A Better World, by Belangela G. Tarazona, is a difficult, but uplifting, read about three women who have to endure harsh realities.
This is a collection of three novellas. In the first, Saja, flees from Sri Lanka, which is in the midst of a civil war. Most of her family and her husband are lost, leaving her alone when she seeks asylum in Denmark.
The second story focuses on Yonna, a Venezuelan. Her entire family has been murdered by a rival clan and she is captured and raped repeatedly, until the rapists grow tired of her and toss her abused body to the side.
The final novella is about Taraji a South African orphan born out of rape. She is adopted by a loving Danish couple. In her teen years, she starts to question who she is and where she came from.
While all three novellas start in different parts of the world, each one ends up in Denmark. This isn’t the only connection. Each story focuses on the brutality of life, war, and in particular, violence against women. All three of them are victims, yet they are strong, and are determined not to let their past bog them down. Their stories are testament that it’s not just a person’s past that defines them, but how a person reacts and adapts to horrific situations. Even when faced with difficulties, a person still has the ability to choose and to alter their fate, for better or worse. While reading about their lives is difficult, due to the violence, the author still offers hope. Belief that individuals, no matter the odds, can be triumphant.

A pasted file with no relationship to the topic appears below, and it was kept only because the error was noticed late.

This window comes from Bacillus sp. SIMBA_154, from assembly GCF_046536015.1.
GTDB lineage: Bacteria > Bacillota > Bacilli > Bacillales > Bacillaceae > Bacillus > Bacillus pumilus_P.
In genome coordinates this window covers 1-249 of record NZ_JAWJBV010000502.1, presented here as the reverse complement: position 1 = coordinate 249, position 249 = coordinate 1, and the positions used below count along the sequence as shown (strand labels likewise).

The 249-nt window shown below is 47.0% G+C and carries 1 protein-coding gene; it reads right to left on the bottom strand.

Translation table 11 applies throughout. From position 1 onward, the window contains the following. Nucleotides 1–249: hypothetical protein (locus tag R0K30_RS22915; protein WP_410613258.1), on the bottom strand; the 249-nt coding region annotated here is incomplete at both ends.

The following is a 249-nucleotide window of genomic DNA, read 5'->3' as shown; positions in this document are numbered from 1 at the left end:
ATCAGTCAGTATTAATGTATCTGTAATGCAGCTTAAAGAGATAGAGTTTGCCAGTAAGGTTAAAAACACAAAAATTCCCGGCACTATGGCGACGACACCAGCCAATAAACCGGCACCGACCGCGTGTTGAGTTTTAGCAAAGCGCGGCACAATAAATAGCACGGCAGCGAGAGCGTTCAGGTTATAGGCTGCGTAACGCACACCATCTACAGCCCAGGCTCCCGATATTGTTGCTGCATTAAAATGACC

The first story is the strongest. Saja is a brave and determined woman who is easy to cheer for. And her plight as an asylum seeker will open many eyes. Yonna’s story is the hardest to read, but many will admire her courage to survive. Taraji’s story doesn’t seem to fit in the collection entirely. Both Saja and Yonna have endured tragedies that most wouldn’t overcome. Taraji is a child conceived during a violent rape, and that is tragic, but for most of her life, she has been protected by her loving adoptive parents. The inclusion of her story off-sets the feel of the collection.
All of the main characters end up in the same country, but their lives never intersect, even though there is a feeling that they will at some point. This is a bit of a letdown. Only a minor one.
The author does a wonderful job of setting each scene and it’s admirable that she’s able to bring to life several different places that most readers have never been. Her descriptions and inclusion of local words, foods, drinks, and smells transports the reader to faraway places all the while pulling them into the lives of the characters. Everything seems so real and vivid. And this keeps the reader engaged.
This is the type of book for readers who enjoy stories about individuals overcoming great odds.
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